Why is it that countless girls love a red-head who wishes she was named Cordelia? Why do college students watch the tale of a ring that needs to be destroyed again and again and again? Why is it that each generation rediscovers with fresh wonder the marvelous feats of an English dandy who rescues men and women from the guillotine, or travel in delight with two outlaws--a Whig and a Scottish covenanter--on their run from the Campbells?

What makes a book endure? Why are the stories we love so lasting, so universally beloved and delighted in?

I've been kicking around this title idea for a long time, but I had no answer for my question. Was it seeing the Christ figures again and again in each story? Was it the love of a man for a woman, such a universal milestone on life? Or perhaps it was friendship, two people in a close bond that stick together through all difficulties. But I knew that all those elements, though they are certainly recurring in the greatest literature, didn't strike at the heart of the matter. They were just off-shoots--branches on the tree, when I wanted to get at the root.

Perhaps it was my reading The Children of Hurin that triggered the final conclusion. But when I pulled this article out today, the Lord graciously clarified it in my mind, and I discovered two specific elements that just might make up the whole answer to this question. You can fit all your favorite books into these two themes--and every classic book has them to a certain degree, whether written from a Christian perspective or not.
1. The Hand of God
 
And all the inhabitants of the earth are accounted as nothing, But He does according to His will in the host of heaven And among the inhabitants of earth; And no one can ward off His hand
Or say to Him, ‘What hast Thou done?’
 ~Daniel 4:35

Any Christian who loves history can't go long without seeing God's hand in it. He controls everything from the rise and fall of empires to the election of city officials. It's like a giant puzzle made of up kingdoms and time where there are no missing pieces, and everything that is done has purpose and usefulness. Nothing is outside of his control.

God that made the world and all things therein, seeing that he is Lord of heaven and earth, dwelleth not in temples made with hands; Neither is worshipped with men's hands, as though he needed any thing, seeing he giveth to all life, and breath, and all things; And hath made of one blood all nations of men for to dwell on all the face of the earth, and hath determined the times before appointed, and the bounds of their habitation; That they should seek the Lord, if haply they might feel after him, and find him, though he be not far from every one of us: ~Acts 17:24-27

In the best of tales, you see the intrinsic concept that everyone's life and actions fit together to make sense. Take Dickens, for example--he'll throw around 30 characters at you with plots for each character, and in the end it all fits. I get so excited in the confusion of keeping track of everything, because I know that at the great revelation, I'll see the whole picture, and it will be beautifully complete.

That's what makes a story last--whether it's a ring travelling through a wonderful land on its way to final destruction or a mystery in which you have a myriad of clues that somehow all fit together to reveal the culprit. Every detail matters, the stories are rich with meaning, and in that fictional tale, the author imitates his or her Creator and the Providence that we see ruling the whole world.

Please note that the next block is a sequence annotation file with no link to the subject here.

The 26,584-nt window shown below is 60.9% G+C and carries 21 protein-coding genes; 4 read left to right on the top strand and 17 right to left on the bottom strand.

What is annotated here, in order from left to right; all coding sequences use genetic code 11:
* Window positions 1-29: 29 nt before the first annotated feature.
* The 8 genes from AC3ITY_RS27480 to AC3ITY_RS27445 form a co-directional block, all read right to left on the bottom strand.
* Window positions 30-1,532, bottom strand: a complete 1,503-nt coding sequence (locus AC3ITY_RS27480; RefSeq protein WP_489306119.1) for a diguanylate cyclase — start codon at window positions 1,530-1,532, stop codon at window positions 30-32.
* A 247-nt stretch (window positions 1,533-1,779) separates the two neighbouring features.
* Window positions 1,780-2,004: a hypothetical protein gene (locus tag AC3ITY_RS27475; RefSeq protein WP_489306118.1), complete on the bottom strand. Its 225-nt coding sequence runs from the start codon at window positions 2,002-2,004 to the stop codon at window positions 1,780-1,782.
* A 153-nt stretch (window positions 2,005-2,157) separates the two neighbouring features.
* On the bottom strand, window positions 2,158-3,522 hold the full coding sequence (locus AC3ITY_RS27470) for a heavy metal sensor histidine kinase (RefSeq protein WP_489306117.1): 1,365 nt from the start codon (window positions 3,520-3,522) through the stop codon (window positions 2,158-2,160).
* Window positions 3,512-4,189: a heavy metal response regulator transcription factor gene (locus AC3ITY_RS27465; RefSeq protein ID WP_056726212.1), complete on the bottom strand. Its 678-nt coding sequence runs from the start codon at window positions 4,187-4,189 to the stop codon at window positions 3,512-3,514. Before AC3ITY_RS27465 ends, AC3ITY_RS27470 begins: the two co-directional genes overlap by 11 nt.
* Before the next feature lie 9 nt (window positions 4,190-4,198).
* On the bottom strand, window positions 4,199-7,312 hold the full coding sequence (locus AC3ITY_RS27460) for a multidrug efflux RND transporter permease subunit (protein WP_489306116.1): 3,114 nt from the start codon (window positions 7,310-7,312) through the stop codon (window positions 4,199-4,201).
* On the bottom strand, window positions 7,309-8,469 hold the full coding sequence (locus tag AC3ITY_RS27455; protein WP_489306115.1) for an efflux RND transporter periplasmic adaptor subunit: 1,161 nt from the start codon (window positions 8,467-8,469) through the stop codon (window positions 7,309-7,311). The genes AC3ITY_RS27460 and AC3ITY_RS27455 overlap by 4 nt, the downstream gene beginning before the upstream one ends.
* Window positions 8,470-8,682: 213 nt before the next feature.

2. The Journey of the Soul
One time I asked myself, "If you could boil down your writing into one reason why you write, what would it be?"

And I thought--it is because through it I explore God's working in the human soul. God breathed life into it; God redeemed it. And that is why fiction is so important to me: a thousand mirrors of ourselves, our real life, all placed into a masterful plot arc that shows us the big picture of how God entwines our souls with the lives of the dozens of people we meet for our good and His glory. I love studying characters. Emotions. Events. What makes them smile, what makes them cry. Throwing hard choices at them, and seeing what in the end they'll choose to stand by the longest and treasure the most. Watching characters meet people, and seeing who helps them and who hurts them, and why.

We like stories with struggles and triumphs that we can connect to. And perhaps that's why the most enduring tales come out of this second point. It is when we read books that trace human journeys that something in our soul reaches out in kindred fellowship with the soul of the character, and we embrace it. That is why stories are immortal. Because souls are immortal, and God's working in human lives is eternal, and each book--each enduring classic--takes the two themes of Eternal God and Finite Human and weaves them together into fellowship between Him and us.

Sometimes a soul journey can be as simple as a girl trying to accept her red hair. Sometimes it's something much more complex. But either way--it's something that we recognize.

While non-Christians don't always include both concepts, the Christian author needs both these points to make an enduring book. You can have the journey of the soul without reference to God's hand, but in the end that just leaves you with man's efforts to achieve life satisfaction. You can see the hand of God without the soul journey, but then you'll struggle to make the personal connection. But when you have both--just as God, the greatest author, has both themes in His Word--then you have the stuff that stands the test of time. Because it links us with Him, and that's what all good stories are supposed to do.